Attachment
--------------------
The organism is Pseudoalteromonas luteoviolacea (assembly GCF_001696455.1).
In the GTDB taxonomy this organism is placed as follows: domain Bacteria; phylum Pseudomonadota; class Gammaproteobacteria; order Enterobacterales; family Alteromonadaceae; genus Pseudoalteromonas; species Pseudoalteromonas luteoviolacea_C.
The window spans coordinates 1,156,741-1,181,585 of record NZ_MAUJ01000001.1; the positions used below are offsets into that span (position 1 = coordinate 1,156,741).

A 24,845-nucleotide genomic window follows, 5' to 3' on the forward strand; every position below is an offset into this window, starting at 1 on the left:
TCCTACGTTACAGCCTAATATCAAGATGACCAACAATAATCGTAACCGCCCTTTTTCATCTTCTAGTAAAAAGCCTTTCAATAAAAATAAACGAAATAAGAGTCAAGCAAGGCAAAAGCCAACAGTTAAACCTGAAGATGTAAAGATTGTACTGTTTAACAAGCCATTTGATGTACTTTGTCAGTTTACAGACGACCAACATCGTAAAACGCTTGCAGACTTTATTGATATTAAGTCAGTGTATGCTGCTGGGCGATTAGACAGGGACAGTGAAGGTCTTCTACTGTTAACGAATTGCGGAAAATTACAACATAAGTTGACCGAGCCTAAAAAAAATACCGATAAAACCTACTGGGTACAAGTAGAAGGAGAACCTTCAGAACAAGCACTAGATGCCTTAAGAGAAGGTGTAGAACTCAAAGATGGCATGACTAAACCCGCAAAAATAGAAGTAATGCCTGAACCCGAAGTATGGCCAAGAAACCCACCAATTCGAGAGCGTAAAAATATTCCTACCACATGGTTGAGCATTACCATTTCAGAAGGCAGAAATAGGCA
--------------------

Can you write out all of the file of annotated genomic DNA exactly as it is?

The organism is Pseudoalteromonas luteoviolacea (assembly GCF_001696455.1).
In the GTDB taxonomy this organism is placed as follows: domain Bacteria; phylum Pseudomonadota; class Gammaproteobacteria; order Enterobacterales; family Alteromonadaceae; genus Pseudoalteromonas; species Pseudoalteromonas luteoviolacea_C.
The window spans coordinates 1,156,741-1,181,585 of record NZ_MAUJ01000001.1; the positions used below are offsets into that span (position 1 = coordinate 1,156,741).

A 24,845-nucleotide genomic window follows, 5' to 3' on the forward strand; every position below is an offset into this window, starting at 1 on the left:
TCCTACGTTACAGCCTAATATCAAGATGACCAACAATAATCGTAACCGCCCTTTTTCATCTTCTAGTAAAAAGCCTTTCAATAAAAATAAACGAAATAAGAGTCAAGCAAGGCAAAAGCCAACAGTTAAACCTGAAGATGTAAAGATTGTACTGTTTAACAAGCCATTTGATGTACTTTGTCAGTTTACAGACGACCAACATCGTAAAACGCTTGCAGACTTTATTGATATTAAGTCAGTGTATGCTGCTGGGCGATTAGACAGGGACAGTGAAGGTCTTCTACTGTTAACGAATTGCGGAAAATTACAACATAAGTTGACCGAGCCTAAAAAAAATACCGATAAAACCTACTGGGTACAAGTAGAAGGAGAACCTTCAGAACAAGCACTAGATGCCTTAAGAGAAGGTGTAGAACTCAAAGATGGCATGACTAAACCCGCAAAAATAGAAGTAATGCCTGAACCCGAAGTATGGCCAAGAAACCCACCAATTCGAGAGCGTAAAAATATTCCTACCACATGGTTGAGCATTACCATTTCAGAAGGCAGAAATAGGCA